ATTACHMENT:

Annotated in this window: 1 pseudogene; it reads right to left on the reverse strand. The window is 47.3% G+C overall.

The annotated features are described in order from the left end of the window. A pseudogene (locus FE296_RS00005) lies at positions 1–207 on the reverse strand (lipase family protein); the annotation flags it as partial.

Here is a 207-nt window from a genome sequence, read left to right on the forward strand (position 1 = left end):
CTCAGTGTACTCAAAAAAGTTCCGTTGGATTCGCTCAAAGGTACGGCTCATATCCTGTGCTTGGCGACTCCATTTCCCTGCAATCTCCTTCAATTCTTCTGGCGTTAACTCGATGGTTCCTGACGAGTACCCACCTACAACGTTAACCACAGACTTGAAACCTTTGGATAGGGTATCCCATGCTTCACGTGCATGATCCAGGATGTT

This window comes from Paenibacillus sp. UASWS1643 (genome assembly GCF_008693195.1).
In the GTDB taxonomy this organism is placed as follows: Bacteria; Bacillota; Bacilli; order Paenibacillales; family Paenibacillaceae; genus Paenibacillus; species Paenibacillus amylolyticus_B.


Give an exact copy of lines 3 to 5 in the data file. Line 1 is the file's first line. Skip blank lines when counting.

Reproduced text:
Here is a 207-nt window from a genome sequence, read left to right on the forward strand (position 1 = left end):
CTCAGTGTACTCAAAAAAGTTCCGTTGGATTCGCTCAAAGGTACGGCTCATATCCTGTGCTTGGCGACTCCATTTCCCTGCAATCTCCTTCAATTCTTCTGGCGTTAACTCGATGGTTCCTGACGAGTACCCACCTACAACGTTAACCACAGACTTGAAACCTTTGGATAGGGTATCCCATGCTTCACGTGCATGATCCAGGATGTT

This window comes from Paenibacillus sp. UASWS1643 (genome assembly GCF_008693195.1).